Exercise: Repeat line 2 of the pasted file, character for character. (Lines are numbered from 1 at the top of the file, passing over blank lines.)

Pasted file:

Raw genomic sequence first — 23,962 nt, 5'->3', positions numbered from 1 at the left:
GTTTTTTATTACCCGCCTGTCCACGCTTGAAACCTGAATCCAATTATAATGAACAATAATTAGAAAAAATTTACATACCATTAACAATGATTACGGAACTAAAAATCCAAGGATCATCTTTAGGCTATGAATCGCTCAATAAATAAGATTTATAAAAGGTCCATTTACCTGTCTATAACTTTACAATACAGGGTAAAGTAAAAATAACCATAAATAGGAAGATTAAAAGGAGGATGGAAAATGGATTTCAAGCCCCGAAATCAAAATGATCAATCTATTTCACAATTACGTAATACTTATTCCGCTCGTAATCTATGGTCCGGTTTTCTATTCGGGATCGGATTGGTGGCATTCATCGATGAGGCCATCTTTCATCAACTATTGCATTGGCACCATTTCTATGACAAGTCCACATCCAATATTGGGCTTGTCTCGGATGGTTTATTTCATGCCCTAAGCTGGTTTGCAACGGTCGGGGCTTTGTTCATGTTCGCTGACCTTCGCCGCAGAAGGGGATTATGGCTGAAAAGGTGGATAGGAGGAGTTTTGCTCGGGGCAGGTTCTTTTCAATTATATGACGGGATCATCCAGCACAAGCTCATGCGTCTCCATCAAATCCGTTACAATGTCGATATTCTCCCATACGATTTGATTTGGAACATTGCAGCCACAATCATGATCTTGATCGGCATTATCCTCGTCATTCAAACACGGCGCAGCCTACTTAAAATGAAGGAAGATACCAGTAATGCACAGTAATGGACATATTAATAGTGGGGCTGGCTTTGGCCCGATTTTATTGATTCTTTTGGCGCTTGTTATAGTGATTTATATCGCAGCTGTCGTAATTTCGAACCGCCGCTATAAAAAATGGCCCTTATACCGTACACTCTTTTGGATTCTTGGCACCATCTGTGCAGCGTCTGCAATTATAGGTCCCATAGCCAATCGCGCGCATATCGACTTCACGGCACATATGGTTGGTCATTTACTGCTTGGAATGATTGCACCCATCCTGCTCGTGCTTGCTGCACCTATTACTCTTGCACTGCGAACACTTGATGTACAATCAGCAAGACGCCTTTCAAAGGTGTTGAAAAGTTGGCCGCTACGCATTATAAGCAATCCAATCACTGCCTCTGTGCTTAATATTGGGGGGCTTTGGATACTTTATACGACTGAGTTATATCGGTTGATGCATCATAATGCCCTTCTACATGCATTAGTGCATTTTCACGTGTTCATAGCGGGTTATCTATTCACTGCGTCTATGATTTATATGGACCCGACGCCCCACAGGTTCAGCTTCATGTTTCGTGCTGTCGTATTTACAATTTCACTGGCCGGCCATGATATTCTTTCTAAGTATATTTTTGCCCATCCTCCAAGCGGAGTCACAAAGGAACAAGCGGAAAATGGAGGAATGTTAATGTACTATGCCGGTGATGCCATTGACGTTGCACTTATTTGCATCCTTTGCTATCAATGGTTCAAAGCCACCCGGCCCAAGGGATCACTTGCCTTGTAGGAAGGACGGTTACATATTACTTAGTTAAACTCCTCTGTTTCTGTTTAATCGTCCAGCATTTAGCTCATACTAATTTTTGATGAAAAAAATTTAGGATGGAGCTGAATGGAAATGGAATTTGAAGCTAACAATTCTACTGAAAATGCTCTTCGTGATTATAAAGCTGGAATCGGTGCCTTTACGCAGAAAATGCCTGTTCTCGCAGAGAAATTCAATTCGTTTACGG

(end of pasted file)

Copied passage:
GTTTTTTATTACCCGCCTGTCCACGCTTGAAACCTGAATCCAATTATAATGAACAATAATTAGAAAAAATTTACATACCATTAACAATGATTACGGAACTAAAAATCCAAGGATCATCTTTAGGCTATGAATCGCTCAATAAATAAGATTTATAAAAGGTCCATTTACCTGTCTATAACTTTACAATACAGGGTAAAGTAAAAATAACCATAAATAGGAAGATTAAAAGGAGGATGGAAAATGGATTTCAAGCCCCGAAATCAAAATGATCAATCTATTTCACAATTACGTAATACTTATTCCGCTCGTAATCTATGGTCCGGTTTTCTATTCGGGATCGGATTGGTGGCATTCATCGATGAGGCCATCTTTCATCAACTATTGCATTGGCACCATTTCTATGACAAGTCCACATCCAATATTGGGCTTGTCTCGGATGGTTTATTTCATGCCCTAAGCTGGTTTGCAACGGTCGGGGCTTTGTTCATGTTCGCTGACCTTCGCCGCAGAAGGGGATTATGGCTGAAAAGGTGGATAGGAGGAGTTTTGCTCGGGGCAGGTTCTTTTCAATTATATGACGGGATCATCCAGCACAAGCTCATGCGTCTCCATCAAATCCGTTACAATGTCGATATTCTCCCATACGATTTGATTTGGAACATTGCAGCCACAATCATGATCTTGATCGGCATTATCCTCGTCATTCAAACACGGCGCAGCCTACTTAAAATGAAGGAAGATACCAGTAATGCACAGTAATGGACATATTAATAGTGGGGCTGGCTTTGGCCCGATTTTATTGATTCTTTTGGCGCTTGTTATAGTGATTTATATCGCAGCTGTCGTAATTTCGAACCGCCGCTATAAAAAATGGCCCTTATACCGTACACTCTTTTGGATTCTTGGCACCATCTGTGCAGCGTCTGCAATTATAGGTCCCATAGCCAATCGCGCGCATATCGACTTCACGGCACATATGGTTGGTCATTTACTGCTTGGAATGATTGCACCCATCCTGCTCGTGCTTGCTGCACCTATTACTCTTGCACTGCGAACACTTGATGTACAATCAGCAAGACGCCTTTCAAAGGTGTTGAAAAGTTGGCCGCTACGCATTATAAGCAATCCAATCACTGCCTCTGTGCTTAATATTGGGGGGCTTTGGATACTTTATACGACTGAGTTATATCGGTTGATGCATCATAATGCCCTTCTACATGCATTAGTGCATTTTCACGTGTTCATAGCGGGTTATCTATTCACTGCGTCTATGATTTATATGGACCCGACGCCCCACAGGTTCAGCTTCATGTTTCGTGCTGTCGTATTTACAATTTCACTGGCCGGCCATGATATTCTTTCTAAGTATATTTTTGCCCATCCTCCAAGCGGAGTCACAAAGGAACAAGCGGAAAATGGAGGAATGTTAATGTACTATGCCGGTGATGCCATTGACGTTGCACTTATTTGCATCCTTTGCTATCAATGGTTCAAAGCCACCCGGCCCAAGGGATCACTTGCCTTGTAGGAAGGACGGTTACATATTACTTAGTTAAACTCCTCTGTTTCTGTTTAATCGTCCAGCATTTAGCTCATACTAATTTTTGATGAAAAAAATTTAGGATGGAGCTGAATGGAAATGGAATTTGAAGCTAACAATTCTACTGAAAATGCTCTTCGTGATTATAAAGCTGGAATCGGTGCCTTTACGCAGAAAATGCCTGTTCTCGCAGAGAAATTCAATTCGTTTACGG